London declared a major incident on Friday because its hospitals were at risk of being overwhelmed by a highly transmissible variant of the coronavirus racing "out of control" across the United Kingdom.
Britain has the world's fifth worst official death toll from Covid-19 at over 78,000, and Prime Minister Boris Johnson has shuttered the economy and rushed out vaccines faster than its neighbours in a bid to stem the pandemic.
London Mayor Sadiq Khan, from the opposition Labour Party, said hospital beds in the capital would run out within the next few weeks because the spread of the virus was "out of control":
"We are declaring a major incident because the threat this virus poses to our city is at crisis point."
London, which vies with Paris for the status of Europe's richest city, has a population of over 9 million.
The designation of "major incident" is usually reserved for attacks or grave accidents, notably those likely to involve "serious harm, damage, disruption or risk to human life or welfare, essential services, the environment or national security".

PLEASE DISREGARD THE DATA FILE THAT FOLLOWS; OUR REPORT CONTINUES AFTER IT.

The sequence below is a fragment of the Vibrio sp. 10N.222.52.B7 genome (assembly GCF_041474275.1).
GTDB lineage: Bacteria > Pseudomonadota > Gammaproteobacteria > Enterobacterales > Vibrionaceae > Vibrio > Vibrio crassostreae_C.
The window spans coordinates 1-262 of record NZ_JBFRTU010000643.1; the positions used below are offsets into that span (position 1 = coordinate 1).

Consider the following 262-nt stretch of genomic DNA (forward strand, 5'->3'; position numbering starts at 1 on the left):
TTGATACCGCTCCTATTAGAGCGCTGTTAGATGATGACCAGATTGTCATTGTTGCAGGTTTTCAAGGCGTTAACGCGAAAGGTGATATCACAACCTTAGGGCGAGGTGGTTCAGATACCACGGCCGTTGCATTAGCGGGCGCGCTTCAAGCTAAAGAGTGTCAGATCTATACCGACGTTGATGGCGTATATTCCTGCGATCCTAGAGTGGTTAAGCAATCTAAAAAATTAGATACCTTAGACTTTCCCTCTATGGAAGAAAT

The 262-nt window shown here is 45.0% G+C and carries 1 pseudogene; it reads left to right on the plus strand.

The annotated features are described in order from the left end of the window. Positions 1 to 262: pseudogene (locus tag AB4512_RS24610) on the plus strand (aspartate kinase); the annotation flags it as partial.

London's last "major incident" was the Grenfell Tower fire in a high-rise residential block in 2017, when 72 people died.
Khan said there were parts of London where 1 in 20 people had the virus. The pressure on the ambulance service, which was now dealing with up to 9,000 emergency calls a day, meant firefighters were being drafted in to drive vehicles, and police officers would follow.
The Office for National Statistics estimated that 1.1 million people in England had the coronavirus in the week to Jan. 2, the equivalent of one person in 50.
Britain, the first country to approve vaccines made by Pfizer/BioNTech and AstraZeneca, on Friday approved Moderna's shot, hoping to begin administering it this spring. It also agreed to purchase an additional 10 million doses.
However, transport minister Grant Shapps said there were fears that some vaccines might not work properly against a highly contagious variant of the coronavirus that has emerged in South Africa.
"This is a very big concern for the scientists," he told LBC radio.
A laboratory study by the U.S. drugmaker Pfizer, not yet peer-reviewed, indicated that the vaccine it is making, developed by Germany's BioNTech, does work against one key mutation in the new variants found in Britain and South Africa.